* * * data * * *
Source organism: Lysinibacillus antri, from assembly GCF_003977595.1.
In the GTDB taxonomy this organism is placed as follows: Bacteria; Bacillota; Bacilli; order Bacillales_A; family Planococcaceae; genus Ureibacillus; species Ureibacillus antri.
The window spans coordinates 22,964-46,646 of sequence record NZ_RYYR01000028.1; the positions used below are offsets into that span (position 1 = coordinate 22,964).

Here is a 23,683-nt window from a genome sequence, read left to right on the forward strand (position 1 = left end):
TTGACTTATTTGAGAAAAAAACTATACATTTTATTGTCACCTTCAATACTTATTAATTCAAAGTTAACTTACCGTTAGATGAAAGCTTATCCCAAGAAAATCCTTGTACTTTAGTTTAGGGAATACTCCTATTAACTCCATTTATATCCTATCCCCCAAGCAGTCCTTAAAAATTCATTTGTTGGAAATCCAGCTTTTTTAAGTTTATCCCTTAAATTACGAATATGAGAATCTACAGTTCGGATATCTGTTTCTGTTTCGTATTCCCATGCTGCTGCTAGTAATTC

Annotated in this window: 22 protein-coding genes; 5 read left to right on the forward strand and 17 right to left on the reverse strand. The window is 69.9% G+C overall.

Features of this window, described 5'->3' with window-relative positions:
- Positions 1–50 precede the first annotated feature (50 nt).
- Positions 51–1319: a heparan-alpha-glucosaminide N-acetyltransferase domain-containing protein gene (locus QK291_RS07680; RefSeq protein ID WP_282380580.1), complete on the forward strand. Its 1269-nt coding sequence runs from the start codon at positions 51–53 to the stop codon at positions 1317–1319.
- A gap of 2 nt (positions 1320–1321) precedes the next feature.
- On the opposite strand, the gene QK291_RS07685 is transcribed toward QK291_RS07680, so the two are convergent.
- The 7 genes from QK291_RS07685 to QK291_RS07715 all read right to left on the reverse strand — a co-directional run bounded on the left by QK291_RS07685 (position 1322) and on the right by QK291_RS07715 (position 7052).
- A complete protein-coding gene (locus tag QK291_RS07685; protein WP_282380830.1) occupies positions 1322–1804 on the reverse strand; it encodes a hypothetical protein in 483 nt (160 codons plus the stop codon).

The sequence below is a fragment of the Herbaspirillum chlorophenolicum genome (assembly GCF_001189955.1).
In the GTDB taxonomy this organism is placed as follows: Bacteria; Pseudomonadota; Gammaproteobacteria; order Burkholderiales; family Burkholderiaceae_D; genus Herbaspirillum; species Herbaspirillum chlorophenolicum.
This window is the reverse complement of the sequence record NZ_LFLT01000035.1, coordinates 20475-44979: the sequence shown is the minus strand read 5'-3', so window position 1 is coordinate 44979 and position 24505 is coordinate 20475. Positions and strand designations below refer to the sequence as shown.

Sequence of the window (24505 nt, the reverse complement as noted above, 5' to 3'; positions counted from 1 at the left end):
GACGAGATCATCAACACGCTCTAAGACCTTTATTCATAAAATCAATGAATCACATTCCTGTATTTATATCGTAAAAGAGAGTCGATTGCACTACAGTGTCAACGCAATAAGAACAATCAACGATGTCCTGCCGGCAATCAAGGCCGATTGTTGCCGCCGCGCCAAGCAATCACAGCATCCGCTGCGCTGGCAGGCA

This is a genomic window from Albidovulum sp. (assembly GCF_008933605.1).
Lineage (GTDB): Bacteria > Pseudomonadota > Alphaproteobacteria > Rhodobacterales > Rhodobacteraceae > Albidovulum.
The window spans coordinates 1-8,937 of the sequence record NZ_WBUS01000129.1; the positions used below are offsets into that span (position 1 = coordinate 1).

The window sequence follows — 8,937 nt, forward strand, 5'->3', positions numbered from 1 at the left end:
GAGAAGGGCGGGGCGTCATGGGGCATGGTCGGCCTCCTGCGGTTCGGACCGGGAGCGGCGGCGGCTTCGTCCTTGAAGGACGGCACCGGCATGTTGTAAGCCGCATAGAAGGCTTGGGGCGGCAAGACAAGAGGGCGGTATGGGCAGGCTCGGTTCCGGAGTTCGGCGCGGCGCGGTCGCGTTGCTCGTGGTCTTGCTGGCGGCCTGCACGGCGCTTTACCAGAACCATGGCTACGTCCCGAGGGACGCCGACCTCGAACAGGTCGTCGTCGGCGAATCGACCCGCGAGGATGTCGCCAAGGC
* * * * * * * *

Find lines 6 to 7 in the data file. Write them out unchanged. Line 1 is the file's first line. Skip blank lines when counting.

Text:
Annotated in this window: 22 protein-coding genes; 5 read left to right on the forward strand and 17 right to left on the reverse strand. The window is 69.9% G+C overall.

Features of this window, described 5'->3' with window-relative positions: